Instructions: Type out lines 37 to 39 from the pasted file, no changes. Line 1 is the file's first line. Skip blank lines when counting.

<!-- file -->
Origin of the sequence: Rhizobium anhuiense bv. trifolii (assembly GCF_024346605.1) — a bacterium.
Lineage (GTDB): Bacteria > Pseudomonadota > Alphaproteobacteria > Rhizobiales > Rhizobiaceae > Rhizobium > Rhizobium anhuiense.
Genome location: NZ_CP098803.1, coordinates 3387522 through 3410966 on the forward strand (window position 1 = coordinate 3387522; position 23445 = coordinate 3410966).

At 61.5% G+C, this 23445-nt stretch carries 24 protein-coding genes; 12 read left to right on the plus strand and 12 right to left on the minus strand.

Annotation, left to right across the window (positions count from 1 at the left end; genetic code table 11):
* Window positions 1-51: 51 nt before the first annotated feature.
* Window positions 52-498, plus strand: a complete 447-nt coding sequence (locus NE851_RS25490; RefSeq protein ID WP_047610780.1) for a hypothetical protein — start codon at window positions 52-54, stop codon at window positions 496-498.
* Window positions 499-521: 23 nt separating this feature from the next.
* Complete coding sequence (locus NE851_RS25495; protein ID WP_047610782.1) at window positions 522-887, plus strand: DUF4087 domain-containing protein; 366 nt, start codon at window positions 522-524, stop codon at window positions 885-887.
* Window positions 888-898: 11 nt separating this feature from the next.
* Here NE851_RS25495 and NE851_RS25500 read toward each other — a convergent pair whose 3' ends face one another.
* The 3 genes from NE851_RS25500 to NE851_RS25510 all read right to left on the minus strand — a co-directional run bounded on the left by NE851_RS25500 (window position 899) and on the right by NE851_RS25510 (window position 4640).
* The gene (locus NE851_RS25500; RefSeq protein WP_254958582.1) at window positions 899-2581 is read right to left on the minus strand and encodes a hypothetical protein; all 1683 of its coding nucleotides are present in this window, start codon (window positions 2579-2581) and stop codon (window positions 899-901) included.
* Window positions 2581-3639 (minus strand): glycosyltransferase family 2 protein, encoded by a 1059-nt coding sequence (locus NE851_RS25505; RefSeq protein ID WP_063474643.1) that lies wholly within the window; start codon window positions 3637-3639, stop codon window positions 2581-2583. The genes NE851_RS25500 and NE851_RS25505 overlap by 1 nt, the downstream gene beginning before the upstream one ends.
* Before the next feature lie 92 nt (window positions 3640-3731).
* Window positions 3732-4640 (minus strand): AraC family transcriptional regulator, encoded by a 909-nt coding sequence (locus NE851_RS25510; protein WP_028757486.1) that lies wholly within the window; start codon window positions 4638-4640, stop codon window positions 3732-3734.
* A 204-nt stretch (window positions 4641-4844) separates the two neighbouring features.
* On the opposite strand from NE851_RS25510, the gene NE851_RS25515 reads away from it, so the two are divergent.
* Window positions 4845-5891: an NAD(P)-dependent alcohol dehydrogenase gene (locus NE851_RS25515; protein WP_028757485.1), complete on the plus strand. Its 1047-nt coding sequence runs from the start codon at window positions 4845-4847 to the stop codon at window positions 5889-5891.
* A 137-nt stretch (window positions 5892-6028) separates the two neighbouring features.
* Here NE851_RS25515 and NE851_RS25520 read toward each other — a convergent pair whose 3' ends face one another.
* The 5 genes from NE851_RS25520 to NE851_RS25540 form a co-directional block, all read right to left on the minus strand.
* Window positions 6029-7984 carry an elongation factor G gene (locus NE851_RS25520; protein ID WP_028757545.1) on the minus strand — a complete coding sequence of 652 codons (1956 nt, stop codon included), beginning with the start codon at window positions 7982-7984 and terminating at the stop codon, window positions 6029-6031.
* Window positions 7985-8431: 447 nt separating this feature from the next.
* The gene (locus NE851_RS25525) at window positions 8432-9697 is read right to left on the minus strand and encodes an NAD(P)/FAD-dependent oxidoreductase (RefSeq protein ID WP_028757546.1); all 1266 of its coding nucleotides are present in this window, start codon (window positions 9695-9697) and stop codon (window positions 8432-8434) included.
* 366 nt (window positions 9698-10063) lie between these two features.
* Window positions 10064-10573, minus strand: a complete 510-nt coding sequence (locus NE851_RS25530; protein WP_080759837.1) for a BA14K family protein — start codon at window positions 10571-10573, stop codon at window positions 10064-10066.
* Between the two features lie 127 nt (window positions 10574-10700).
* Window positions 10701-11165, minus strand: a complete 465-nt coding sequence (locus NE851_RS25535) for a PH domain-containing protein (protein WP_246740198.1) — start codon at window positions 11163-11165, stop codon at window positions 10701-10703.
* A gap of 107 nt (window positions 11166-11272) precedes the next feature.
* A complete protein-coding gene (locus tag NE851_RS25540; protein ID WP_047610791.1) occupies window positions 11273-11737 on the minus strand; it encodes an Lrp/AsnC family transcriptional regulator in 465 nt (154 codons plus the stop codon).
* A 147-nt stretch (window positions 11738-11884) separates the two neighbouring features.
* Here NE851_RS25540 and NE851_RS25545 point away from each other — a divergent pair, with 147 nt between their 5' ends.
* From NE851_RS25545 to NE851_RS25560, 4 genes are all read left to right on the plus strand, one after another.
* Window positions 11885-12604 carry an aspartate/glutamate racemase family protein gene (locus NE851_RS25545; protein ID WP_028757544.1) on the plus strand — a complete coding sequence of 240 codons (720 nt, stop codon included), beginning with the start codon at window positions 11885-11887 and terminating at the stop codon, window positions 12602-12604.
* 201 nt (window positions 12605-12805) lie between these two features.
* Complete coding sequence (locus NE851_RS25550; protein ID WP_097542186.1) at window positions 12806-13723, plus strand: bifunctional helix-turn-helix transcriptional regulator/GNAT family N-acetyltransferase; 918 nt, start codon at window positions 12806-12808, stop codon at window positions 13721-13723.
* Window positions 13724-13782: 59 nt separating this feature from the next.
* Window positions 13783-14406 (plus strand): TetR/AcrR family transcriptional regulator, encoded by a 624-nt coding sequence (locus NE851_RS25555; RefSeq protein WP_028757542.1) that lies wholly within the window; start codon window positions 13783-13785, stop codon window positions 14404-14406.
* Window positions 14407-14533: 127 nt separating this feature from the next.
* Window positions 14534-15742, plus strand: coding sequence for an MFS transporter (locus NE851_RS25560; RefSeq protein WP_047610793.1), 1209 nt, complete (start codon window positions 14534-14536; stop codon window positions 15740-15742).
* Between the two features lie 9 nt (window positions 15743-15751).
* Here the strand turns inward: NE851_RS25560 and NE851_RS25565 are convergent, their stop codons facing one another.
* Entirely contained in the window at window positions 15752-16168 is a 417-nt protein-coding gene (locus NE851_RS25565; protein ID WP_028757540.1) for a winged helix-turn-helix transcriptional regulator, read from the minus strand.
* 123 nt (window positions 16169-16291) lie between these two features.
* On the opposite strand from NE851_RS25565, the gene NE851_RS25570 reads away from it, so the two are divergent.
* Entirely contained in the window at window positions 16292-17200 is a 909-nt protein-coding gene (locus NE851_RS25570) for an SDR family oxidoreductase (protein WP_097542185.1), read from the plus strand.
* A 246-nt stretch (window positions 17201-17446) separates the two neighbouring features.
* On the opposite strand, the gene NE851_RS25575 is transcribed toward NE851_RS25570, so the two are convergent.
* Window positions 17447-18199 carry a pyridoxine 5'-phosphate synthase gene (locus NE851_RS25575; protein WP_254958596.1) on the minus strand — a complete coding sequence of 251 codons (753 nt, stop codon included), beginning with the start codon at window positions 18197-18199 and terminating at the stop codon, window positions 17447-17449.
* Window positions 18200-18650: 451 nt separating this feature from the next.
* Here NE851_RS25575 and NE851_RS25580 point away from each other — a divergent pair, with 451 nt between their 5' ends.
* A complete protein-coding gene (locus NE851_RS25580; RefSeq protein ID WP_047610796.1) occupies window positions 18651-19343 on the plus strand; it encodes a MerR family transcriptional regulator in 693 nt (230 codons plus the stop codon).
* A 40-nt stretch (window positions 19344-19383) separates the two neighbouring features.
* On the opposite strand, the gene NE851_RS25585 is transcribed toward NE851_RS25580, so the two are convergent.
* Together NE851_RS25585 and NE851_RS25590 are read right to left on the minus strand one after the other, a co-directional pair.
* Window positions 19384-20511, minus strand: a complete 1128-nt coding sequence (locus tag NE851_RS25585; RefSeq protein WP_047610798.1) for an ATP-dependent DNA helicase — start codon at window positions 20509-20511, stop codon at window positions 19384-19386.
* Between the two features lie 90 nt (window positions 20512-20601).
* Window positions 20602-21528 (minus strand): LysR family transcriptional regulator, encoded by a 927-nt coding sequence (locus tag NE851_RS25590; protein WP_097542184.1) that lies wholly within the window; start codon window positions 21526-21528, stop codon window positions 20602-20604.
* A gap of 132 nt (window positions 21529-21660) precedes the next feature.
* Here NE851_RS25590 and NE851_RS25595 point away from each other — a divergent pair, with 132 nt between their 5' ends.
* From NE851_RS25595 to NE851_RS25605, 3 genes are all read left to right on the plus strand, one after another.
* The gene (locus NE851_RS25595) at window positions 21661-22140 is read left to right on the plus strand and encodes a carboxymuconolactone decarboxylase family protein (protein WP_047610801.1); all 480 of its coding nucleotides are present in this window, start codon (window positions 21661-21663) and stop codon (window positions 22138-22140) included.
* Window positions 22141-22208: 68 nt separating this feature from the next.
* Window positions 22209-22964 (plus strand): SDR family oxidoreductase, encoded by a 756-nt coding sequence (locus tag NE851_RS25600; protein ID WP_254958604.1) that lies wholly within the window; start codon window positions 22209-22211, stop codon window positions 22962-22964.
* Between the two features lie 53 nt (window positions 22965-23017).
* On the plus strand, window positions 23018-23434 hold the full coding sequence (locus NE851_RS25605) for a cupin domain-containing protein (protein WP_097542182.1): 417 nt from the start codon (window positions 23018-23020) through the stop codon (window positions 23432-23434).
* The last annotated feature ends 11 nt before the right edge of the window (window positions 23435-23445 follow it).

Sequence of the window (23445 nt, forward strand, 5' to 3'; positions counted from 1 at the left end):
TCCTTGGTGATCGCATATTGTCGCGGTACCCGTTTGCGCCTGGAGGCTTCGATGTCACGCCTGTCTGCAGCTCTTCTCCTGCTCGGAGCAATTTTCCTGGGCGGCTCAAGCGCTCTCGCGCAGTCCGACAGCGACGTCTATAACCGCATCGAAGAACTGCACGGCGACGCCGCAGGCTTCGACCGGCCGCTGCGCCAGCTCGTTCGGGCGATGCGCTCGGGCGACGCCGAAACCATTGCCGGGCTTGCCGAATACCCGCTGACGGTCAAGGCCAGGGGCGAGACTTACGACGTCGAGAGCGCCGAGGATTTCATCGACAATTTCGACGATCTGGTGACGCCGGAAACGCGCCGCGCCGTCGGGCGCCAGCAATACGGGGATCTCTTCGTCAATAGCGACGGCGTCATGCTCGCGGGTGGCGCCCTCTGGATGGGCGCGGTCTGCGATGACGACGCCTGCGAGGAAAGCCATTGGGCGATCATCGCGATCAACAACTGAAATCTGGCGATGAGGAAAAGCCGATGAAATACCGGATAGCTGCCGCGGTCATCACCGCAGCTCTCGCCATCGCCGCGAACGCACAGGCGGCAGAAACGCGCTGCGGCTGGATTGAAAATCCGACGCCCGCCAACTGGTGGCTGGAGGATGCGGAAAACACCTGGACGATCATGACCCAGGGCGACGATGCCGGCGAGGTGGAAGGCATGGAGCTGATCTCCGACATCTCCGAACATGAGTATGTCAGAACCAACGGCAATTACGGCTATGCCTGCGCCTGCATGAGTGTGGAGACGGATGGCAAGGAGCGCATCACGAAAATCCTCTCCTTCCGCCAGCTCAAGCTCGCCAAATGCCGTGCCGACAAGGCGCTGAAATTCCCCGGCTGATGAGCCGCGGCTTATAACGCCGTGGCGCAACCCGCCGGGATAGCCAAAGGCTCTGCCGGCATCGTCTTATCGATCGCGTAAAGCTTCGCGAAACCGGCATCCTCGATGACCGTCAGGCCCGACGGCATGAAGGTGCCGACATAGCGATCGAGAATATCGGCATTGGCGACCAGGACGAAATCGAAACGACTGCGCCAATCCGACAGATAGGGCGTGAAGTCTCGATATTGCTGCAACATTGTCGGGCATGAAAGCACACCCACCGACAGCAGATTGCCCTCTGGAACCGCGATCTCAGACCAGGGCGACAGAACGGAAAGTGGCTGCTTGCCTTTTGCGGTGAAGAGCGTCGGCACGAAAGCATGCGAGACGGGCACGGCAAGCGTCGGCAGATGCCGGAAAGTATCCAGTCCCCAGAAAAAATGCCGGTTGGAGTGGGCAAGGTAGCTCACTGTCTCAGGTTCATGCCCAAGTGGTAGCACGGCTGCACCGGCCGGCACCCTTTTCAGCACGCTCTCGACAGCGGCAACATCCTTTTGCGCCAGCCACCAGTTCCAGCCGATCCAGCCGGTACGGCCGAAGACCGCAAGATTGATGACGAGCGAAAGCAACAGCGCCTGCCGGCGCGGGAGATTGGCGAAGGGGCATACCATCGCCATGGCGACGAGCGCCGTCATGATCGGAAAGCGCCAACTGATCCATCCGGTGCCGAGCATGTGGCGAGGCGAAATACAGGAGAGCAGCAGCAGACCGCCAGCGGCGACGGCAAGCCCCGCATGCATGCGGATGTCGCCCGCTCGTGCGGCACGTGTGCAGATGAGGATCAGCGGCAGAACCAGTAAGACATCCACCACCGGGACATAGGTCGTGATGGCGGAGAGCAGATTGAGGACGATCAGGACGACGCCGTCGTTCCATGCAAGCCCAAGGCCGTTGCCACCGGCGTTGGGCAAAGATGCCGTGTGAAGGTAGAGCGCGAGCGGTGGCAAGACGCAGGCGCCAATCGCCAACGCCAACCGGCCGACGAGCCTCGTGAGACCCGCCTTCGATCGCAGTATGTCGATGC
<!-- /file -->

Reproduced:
* Complete coding sequence (locus NE851_RS25550; protein ID WP_097542186.1) at window positions 12806-13723, plus strand: bifunctional helix-turn-helix transcriptional regulator/GNAT family N-acetyltransferase; 918 nt, start codon at window positions 12806-12808, stop codon at window positions 13721-13723.
* Window positions 13724-13782: 59 nt separating this feature from the next.
* Window positions 13783-14406 (plus strand): TetR/AcrR family transcriptional regulator, encoded by a 624-nt coding sequence (locus NE851_RS25555; RefSeq protein WP_028757542.1) that lies wholly within the window; start codon window positions 13783-13785, stop codon window positions 14404-14406.